In August Community Veterinary Partners welcomed our second feline-only practice, The Cat Doctor, to our family. Established in 1983, this hospital has been steadfastly serving the community for more than 30 years. The Cat Doctor is an AAHA accredited hospital and is certified as a Cat Friendly Practice by the AAFP at the Gold Status.
What makes The Cat Doctor special? The staff’s love for and focus on felines, of course, but it’s also their desire to go above and beyond. “I am so pleased The Cat Doctor decided to join our team. Their passion for cats is obvious in everything they do for the felines in their care, extending even to house calls and transporting cats for their owners who can’t bring them in,” says chairman of CVP, Michal Raphael. In addition to house calls and their transport service, The Cat Doctor also offers Level II Reiki, acupuncture, boarding.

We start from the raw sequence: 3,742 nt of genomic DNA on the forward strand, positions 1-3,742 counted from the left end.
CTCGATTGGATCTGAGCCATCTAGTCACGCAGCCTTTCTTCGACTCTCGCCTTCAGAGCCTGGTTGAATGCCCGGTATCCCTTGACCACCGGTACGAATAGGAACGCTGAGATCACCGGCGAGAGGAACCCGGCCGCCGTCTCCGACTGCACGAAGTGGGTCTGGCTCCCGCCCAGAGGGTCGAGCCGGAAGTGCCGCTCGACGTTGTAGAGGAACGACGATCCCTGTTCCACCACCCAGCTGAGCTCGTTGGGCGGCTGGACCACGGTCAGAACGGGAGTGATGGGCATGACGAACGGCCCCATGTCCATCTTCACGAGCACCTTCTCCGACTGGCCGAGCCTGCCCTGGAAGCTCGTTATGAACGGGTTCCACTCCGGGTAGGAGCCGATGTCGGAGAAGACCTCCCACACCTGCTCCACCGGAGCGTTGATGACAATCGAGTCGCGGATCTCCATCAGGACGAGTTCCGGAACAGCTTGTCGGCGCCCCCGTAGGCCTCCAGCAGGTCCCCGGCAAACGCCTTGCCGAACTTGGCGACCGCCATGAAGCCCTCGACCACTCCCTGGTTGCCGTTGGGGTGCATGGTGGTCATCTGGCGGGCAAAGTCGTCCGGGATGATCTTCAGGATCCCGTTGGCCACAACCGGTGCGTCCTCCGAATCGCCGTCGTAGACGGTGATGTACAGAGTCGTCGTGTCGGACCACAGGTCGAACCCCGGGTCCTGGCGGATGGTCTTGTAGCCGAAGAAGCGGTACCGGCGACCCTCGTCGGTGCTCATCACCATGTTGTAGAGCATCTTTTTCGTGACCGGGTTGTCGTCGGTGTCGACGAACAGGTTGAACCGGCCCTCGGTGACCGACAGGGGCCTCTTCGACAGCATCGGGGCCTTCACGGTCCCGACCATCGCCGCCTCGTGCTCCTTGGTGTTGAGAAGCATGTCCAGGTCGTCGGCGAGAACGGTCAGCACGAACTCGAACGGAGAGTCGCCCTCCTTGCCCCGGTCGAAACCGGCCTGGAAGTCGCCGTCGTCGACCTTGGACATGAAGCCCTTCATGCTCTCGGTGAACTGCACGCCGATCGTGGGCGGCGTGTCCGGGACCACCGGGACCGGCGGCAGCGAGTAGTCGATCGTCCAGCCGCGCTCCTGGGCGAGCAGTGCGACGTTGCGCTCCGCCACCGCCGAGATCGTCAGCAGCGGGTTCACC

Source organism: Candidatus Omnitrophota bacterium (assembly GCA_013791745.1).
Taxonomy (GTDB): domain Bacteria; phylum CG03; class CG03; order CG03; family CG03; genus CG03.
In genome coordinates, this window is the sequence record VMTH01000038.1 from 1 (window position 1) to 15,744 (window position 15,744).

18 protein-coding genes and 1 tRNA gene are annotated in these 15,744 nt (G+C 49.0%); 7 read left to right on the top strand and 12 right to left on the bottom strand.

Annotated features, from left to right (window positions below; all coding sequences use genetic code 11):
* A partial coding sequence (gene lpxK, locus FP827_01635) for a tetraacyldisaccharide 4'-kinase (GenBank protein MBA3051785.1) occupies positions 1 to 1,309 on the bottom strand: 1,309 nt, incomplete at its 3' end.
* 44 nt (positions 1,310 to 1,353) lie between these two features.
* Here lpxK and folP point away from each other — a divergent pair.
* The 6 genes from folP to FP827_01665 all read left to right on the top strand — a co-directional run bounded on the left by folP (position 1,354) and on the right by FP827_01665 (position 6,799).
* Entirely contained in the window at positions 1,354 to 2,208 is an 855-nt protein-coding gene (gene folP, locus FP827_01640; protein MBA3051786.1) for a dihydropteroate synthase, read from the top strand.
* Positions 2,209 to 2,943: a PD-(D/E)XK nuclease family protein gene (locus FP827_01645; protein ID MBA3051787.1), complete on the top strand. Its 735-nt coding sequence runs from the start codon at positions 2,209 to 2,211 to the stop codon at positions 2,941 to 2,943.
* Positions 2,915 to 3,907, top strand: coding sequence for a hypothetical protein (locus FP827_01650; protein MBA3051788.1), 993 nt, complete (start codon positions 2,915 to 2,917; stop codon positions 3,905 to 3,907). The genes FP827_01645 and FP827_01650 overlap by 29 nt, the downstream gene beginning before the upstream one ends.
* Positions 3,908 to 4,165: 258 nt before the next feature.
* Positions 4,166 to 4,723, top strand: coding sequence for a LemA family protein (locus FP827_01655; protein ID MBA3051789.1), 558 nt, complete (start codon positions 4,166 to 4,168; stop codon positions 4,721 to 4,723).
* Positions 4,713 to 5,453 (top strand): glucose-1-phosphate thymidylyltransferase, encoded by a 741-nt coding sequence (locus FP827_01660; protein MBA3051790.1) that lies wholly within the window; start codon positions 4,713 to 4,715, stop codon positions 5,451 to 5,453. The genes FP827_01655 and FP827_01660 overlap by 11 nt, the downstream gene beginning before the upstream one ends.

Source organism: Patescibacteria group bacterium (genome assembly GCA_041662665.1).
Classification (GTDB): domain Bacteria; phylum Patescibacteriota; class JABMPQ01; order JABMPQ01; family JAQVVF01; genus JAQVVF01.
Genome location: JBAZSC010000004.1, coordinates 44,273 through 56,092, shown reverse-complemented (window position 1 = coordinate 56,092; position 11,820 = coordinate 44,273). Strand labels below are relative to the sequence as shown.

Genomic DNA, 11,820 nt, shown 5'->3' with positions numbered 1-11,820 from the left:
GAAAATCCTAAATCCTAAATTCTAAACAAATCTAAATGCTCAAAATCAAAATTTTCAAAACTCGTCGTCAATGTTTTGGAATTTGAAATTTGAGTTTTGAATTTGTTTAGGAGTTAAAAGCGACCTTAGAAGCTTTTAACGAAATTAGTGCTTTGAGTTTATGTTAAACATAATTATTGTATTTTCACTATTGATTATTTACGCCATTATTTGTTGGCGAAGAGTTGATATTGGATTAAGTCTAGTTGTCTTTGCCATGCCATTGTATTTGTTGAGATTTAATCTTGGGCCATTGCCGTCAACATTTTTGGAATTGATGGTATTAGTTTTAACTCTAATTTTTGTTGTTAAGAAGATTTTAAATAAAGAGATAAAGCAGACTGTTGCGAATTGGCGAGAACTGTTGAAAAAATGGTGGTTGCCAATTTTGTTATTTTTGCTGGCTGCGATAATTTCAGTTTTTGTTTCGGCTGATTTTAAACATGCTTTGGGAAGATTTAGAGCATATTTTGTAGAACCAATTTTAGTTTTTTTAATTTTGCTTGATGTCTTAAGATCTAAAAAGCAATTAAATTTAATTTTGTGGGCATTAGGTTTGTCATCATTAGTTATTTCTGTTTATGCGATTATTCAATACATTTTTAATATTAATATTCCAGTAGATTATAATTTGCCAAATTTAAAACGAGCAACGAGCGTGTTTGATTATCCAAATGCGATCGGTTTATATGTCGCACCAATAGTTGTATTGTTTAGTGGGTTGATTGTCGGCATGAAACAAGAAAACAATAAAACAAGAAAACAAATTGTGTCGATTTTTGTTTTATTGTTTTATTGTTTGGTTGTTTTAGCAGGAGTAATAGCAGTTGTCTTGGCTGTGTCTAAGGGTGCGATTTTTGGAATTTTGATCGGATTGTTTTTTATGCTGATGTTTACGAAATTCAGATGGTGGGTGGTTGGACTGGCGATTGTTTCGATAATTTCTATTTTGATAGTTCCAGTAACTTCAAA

Medical Director Dr. Jessica Beiting earned both her undergraduate and veterinary degree from Cornell University and has been with the hospital since 2007. Dr. Beiting has found the transition with CVP to be very positive, sharing that, “I found them to be supportive every step of the way. They have helped guide me in my new role as lead veterinarian and have allowed our hospital to continue to practice the high quality of feline medicine my staff and clients are used to seeing.”
One of the great advantages of joining Community Veterinary Partners is the access you gain to a group of veterinary professionals who are all invested in each other. “I love being a part of a larger group of successful veterinary hospitals where I can reach out to these veterinarians with any questions or for advice. My passion is veterinary medicine, not so much the business side of things, so I am happy CVP allows me to continue to do what I love: save kitties!”